National Review Online, November 5, 2004
I'm quite sure the White House isn't thinking about immigration right now. But before rolling out its agenda for next year, the administration would do well to examine Tuesday's results, and recognize that they contain no mandate for the president's guestworker-amnesty plan.
The 109th Congress will likely be more favorable toward tough immigration control than the 108th. In all of the notable congressional races, the winner is as good as or better than his predecessor, according to the grades from Americans for Better Immigration - a low-immigration, pro-law-enforcement group. In Texas, Pete Sessions (A+) stays and Martin Frost (D-) goes. Republicans in Oklahoma traded Don Nickles (D+) for Tom Coburn (B+, based on his former tenure in the House). North Carolina also traded up, replacing John Edwards (D) with Richard Burr (B). Thune wasn't very good on immigration while in the House (C+), but he replaces Daschle's D-. DeMint (B), Isakson (B-), and Vitter (B) all replace senators with comparable grades, while Campbell (D+), Fitzgerald (D+), and Graham (F) were so bad, their replacements can't be much worse.
Notably, the first issue ads in the Thune-Daschle and Sessions-Frost races were run last spring by a coalition of immigration-reduction groups, targeting the Democratic incumbents' support for illegal-alien amnesties, and causing squeals of outrage from Tuesday's losers.
Tom Tancredo, leader of the Congressional Immigration Reform Caucus and thorn in the side of the open-borders elements in the administration, easily beat the toughest opponent he's faced in years. He won 60 percent of the vote in his Colorado district - despite a wave of money for his opponent from immigration lawyers, and despite the efforts of a 527 group funded by three multimillionaire Democrats.
In its first electoral test, Tancredo's new immigration-control PAC - Team America - won half the races it supported, quite an accomplishment for a start-up organization.
Also, every member of Tancredo's Congressional Immigration Reform Caucus seeking reelection won, and Tancredo's staff expects the caucus to grow even larger in the next Congress. Also returning in January will be John Hostettler of Indiana, the steadfast chairman of the House immigration subcommittee.
Another good sign was the result in the 26th District of California. David Dreier had been the target of a "Fire Dreier" campaign by two popular radio talk-show hosts seeking to stiffen the spines of lawmakers on immigration (with a career grade of B- on immigration, Dreier was "voted off the island" by the program's listeners for being insufficiently tough on the issue). Though he dodged the bullet and won reelection, he had his smallest victory margin in 24 years, and the smallest margin of any incumbent in California this time around. His opponent - a lesbian environmentalist - did as well as she did in this Republican district because she boarded the Fire Dreier train and ran as one of the nation's few pro-immigration-control Democrats. Dreier appears to have gotten the message; shortly after the Fire Dreier campaign started on the radio, he introduced an uncharacteristically potent immigration measure. Dreier is now a sure vote for future immigration-control legislation.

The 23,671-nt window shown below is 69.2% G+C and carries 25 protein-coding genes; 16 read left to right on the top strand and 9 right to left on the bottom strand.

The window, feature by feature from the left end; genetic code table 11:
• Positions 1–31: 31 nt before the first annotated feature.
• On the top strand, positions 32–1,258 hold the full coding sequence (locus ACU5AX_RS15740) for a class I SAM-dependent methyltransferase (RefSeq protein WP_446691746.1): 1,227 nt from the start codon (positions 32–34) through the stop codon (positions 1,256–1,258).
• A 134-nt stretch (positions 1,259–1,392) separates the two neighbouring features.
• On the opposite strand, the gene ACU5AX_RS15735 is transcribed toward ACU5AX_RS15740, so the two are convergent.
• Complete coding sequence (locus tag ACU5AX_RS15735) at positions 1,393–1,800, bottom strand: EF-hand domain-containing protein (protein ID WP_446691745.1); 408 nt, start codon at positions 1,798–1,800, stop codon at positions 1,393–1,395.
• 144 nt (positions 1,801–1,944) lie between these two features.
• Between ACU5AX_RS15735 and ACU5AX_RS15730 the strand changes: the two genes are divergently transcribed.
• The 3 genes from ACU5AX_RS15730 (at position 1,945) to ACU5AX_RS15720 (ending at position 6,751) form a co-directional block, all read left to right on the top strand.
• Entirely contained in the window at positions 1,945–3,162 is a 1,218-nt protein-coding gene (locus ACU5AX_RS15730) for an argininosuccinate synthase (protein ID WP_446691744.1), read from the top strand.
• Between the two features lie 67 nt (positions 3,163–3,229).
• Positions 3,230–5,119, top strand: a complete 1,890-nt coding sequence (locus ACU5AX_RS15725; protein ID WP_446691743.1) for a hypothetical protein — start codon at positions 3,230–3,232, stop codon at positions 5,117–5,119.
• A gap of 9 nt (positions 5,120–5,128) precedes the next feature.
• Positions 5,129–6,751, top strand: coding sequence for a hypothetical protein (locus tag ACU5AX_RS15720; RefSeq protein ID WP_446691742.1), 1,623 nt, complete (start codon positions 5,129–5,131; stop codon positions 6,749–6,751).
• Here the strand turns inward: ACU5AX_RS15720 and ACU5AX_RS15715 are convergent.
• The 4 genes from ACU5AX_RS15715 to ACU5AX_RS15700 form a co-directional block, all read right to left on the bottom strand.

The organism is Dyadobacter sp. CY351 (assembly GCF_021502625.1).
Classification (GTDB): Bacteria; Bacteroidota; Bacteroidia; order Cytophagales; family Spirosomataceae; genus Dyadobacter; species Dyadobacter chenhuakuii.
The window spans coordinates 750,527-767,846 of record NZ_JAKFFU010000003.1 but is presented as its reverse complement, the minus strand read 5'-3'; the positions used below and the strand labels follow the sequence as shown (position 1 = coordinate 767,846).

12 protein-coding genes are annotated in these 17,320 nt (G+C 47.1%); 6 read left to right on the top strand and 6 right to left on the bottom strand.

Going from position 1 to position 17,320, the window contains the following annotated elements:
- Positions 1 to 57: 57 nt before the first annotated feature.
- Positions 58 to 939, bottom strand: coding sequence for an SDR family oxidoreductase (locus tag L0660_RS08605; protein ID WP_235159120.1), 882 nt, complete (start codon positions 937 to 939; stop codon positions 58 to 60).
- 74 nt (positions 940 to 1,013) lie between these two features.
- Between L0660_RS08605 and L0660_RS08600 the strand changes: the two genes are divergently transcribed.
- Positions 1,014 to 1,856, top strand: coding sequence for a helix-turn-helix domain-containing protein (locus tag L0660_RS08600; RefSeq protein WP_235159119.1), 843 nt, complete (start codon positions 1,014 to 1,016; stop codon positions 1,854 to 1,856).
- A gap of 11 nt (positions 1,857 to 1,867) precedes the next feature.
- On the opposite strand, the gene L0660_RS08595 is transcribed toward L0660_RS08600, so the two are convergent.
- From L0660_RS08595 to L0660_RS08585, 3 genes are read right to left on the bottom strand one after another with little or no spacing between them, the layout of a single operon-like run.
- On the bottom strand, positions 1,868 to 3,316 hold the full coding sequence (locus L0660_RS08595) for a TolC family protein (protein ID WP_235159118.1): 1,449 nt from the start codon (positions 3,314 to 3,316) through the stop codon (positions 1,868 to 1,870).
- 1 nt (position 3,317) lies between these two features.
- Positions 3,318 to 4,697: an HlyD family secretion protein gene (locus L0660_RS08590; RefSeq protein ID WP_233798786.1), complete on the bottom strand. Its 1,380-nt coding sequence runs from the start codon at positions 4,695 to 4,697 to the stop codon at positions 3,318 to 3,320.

And on the state level, the Arizona anti-illegal-immigration initiative (requiring proof of eligibility to vote or receive state services) has won handily. Proposition 200 ran even with the president and was widely supported - 47 percent of Hispanics voted for it, plus 42 percent of Democrats, 55 percent of Catholics, and 66 percent of "other" (mainly American Indians). And this was despite (or perhaps because of) monolithic opposition to the ballot measure from politicians of both parties, as well as Big Media, Big Labor, Big Business, and Big Religion. The voters of Arizona sent a clear message that they want something done about the immigration mess in their backyards.
And, lastly, the White House needs to correctly decipher the Hispanic vote. The exit polling by Edison Media Research showed Bush winning 44 percent of the Hispanic vote, a historic high for a Republican, if true. However, this appears to be as suspect as the other results from Tuesday's exit polling, which projected a Kerry victory. Exit polling specifically targeted at Hispanics, conducted by the William C. Velazquez Institute, found that a more believable 31.4 percent of Hispanics voted for Bush. This would be a significant decline from 2000.
Because the presidential candidates were in basic agreement about immigration and therefore swept the issue under the rug, there was no sustained national debate and thus no specific message from voters. But the evidence from Tuesday points to wide public support for muscular immigration enforcement, and little stomach in Congress for any kind of amnesty. The president should reserve his newfound political capital for fights he has a chance of winning (like Social Security or tax reform), rather than waste it on a quixotic effort to enact harmful and politically counterproductive immigration measures.
Mark Krikorian is Executive Director of the Center for Immigration Studies.